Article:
2.Remember that it takes time for your environment to respond when you change something. If you change a thermostat by even a degree or two, whether you are running a traditional HVAC air exchange or a chilled water system, it might take a few days for the environment in that area to totally stabilize. The data you collect each day will tell you when you are seeing the effects of any changes you make.

3.A plethora of tools are available for environmental data collection. Remote temperature and humidity sensors are cheap and relatively reliable. Look into what type of technology might streamline your data collection process. Find the technology that makes it easy to combine all your data points into one place. Once you have a consistent data collection routine, and you have your information organized, you can start the fun part: analyzing the data.

Run the Numbers

Don’t be afraid to get cozy with your numbers and do the math yourself! Many online tools are available to help growers with calculations. A quick Google search will lead you to calculators, from supplier companies and associations, for different types of inputs.

The insight that you gain from your analysis will help you answer important questions about your cultivation processes, such as: How does my water use change over time? How do the changes in water uptake translate to increased or decreased humidity load? If I change my flower room temperature, how will that effect the efficiency of my dehumidifier system? If I make changes to my CO2, temperature or humidity levels, how will those impact the health and yield of my plants? If I increase the number of plants in the space, will the environmental system have the capacity to still perform the way I want? All these questions are essential for anyone who wants to continue to scale their business and develop successful cultivation practices.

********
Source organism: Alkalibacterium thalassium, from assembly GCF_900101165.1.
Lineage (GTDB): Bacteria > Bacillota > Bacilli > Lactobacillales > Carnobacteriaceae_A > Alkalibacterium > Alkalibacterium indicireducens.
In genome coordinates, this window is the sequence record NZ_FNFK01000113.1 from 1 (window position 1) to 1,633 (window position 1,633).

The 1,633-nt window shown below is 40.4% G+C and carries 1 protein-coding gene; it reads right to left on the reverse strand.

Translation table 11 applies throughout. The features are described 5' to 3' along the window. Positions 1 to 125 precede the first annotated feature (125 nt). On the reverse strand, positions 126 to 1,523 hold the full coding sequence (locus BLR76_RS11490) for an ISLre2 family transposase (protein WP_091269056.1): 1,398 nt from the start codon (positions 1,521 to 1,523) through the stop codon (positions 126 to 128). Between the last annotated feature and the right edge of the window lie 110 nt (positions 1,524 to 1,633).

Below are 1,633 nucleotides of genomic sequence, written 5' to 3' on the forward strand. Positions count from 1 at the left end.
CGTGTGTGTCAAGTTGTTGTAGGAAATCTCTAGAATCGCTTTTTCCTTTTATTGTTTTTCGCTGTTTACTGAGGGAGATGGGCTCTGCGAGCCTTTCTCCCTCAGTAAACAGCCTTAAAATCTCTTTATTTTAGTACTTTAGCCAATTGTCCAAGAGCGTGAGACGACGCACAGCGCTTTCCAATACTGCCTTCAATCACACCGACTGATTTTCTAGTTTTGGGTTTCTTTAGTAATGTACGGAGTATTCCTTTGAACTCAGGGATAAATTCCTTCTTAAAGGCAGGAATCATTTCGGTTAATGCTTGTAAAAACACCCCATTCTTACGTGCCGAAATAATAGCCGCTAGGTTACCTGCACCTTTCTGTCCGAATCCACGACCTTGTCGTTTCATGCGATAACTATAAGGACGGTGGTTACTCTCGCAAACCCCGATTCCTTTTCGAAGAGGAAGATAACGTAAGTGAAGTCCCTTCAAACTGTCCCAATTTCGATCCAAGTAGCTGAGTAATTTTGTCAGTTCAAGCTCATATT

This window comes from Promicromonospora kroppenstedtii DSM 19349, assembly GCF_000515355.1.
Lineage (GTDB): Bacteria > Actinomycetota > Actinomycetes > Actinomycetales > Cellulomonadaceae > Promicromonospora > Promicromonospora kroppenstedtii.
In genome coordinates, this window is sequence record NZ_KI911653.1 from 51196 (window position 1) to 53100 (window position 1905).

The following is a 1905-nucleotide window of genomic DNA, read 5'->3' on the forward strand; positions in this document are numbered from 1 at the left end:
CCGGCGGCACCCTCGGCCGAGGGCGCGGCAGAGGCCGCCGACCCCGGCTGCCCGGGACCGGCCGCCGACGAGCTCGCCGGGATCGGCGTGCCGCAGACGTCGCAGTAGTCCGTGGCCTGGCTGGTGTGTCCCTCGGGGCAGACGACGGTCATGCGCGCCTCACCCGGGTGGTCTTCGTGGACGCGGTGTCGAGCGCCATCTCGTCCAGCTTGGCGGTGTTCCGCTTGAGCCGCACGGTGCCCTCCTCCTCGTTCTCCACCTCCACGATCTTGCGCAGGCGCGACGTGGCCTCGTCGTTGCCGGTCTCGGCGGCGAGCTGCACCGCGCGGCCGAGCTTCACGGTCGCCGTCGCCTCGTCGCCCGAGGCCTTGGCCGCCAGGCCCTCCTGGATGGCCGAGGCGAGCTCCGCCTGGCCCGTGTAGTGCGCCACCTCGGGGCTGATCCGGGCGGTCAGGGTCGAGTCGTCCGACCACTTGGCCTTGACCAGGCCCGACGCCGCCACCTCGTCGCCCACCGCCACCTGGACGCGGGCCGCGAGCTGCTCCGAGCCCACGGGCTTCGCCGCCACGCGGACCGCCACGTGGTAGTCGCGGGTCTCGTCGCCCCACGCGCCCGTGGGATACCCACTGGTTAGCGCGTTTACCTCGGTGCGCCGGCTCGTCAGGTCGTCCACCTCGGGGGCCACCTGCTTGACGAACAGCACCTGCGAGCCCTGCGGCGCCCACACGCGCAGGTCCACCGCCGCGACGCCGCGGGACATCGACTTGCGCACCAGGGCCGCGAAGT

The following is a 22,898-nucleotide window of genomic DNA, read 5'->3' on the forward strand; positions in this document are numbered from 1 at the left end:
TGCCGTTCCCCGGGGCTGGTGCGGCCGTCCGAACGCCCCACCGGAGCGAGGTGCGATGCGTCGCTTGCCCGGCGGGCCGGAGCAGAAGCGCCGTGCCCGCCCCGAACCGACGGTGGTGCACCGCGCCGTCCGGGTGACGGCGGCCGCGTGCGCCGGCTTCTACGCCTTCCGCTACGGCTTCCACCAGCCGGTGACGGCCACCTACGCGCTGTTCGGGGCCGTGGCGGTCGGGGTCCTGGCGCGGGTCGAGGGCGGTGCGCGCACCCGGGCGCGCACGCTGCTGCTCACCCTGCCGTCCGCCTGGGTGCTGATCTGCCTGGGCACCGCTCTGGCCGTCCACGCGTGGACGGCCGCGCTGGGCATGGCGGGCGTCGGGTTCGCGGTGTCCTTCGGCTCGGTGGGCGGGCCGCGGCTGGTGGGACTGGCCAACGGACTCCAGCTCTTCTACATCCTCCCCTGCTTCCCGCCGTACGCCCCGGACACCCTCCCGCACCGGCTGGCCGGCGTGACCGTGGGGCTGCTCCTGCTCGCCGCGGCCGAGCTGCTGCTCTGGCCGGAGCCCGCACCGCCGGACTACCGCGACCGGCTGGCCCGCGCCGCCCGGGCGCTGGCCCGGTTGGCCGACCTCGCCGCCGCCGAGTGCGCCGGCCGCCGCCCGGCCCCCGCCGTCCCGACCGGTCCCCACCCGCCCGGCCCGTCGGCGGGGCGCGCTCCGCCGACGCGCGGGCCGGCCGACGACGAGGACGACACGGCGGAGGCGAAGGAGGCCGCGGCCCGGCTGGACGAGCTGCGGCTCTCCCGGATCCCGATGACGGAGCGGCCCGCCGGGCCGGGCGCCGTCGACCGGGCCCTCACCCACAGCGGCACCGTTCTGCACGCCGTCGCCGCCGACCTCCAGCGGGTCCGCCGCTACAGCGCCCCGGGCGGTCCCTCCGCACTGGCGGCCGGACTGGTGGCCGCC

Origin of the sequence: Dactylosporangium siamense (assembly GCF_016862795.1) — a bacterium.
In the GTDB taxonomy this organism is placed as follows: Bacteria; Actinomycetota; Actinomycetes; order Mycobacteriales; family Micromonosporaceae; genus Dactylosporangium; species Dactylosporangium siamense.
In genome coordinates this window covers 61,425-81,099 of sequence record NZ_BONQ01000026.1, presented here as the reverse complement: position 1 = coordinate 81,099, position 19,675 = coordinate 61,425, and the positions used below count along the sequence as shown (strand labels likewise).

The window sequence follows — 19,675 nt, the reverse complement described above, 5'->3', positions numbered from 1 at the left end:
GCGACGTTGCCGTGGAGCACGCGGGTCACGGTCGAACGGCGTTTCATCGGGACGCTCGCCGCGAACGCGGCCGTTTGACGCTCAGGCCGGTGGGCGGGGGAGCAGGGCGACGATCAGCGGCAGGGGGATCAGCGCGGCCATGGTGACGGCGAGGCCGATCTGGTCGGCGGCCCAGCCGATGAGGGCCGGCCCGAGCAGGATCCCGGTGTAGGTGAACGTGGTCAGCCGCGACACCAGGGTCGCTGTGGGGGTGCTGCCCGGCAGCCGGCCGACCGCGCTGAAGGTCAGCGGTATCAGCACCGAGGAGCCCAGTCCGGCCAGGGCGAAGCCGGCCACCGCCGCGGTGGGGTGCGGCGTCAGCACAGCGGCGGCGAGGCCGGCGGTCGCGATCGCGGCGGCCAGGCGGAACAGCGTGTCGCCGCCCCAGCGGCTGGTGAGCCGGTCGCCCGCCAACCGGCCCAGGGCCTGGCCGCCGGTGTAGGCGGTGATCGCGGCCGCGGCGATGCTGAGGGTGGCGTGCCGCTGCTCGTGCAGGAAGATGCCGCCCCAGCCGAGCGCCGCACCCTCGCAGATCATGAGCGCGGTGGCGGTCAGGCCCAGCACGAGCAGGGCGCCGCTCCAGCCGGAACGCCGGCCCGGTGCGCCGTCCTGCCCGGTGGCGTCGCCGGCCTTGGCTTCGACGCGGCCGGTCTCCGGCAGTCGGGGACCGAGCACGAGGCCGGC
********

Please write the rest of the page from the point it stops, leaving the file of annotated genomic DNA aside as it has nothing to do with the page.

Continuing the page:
The Benefits of Data Analysis

The capabilities and efficiencies of equipment are always changing, and data analysis can help you identify improvement areas. For example, if you have a dehumidification unit that can pull more pints per kilowatt-hour (Kw/h) than another, the cost-savings for powering that unit every day can add up and be substantial.

Keeping accurate environmental data will also allow cultivators to stay ahead of potential problems. Often, growers will see changes in the environmental data that will let them know a piece of equipment is failing long before a costly repair becomes necessary or crop damage ensues.

Finally, taking a detailed look at your grow environment on a regular basis is vital to every grower’s bottom line. Running equipment such as lights, cooling units and dehumidifiers unnecessarily can be very costly for a grow operation and can ultimately be the difference between business success and failure. Similarly, not having enough control capacity can negatively affect yields and cannabinoid content. All of this can cost a business dearly.

Successful growers understand their grow environment and what it takes to maintain it in an ideal range. If you have a great environment, the increased results you see in your yield data will be clear.

Nic Borst is the owner of Durango Cannabis Company in Durango, Colo. His company’s goal is to utilize the cultivation and genetic practices of a responsible organic farm.

March 2019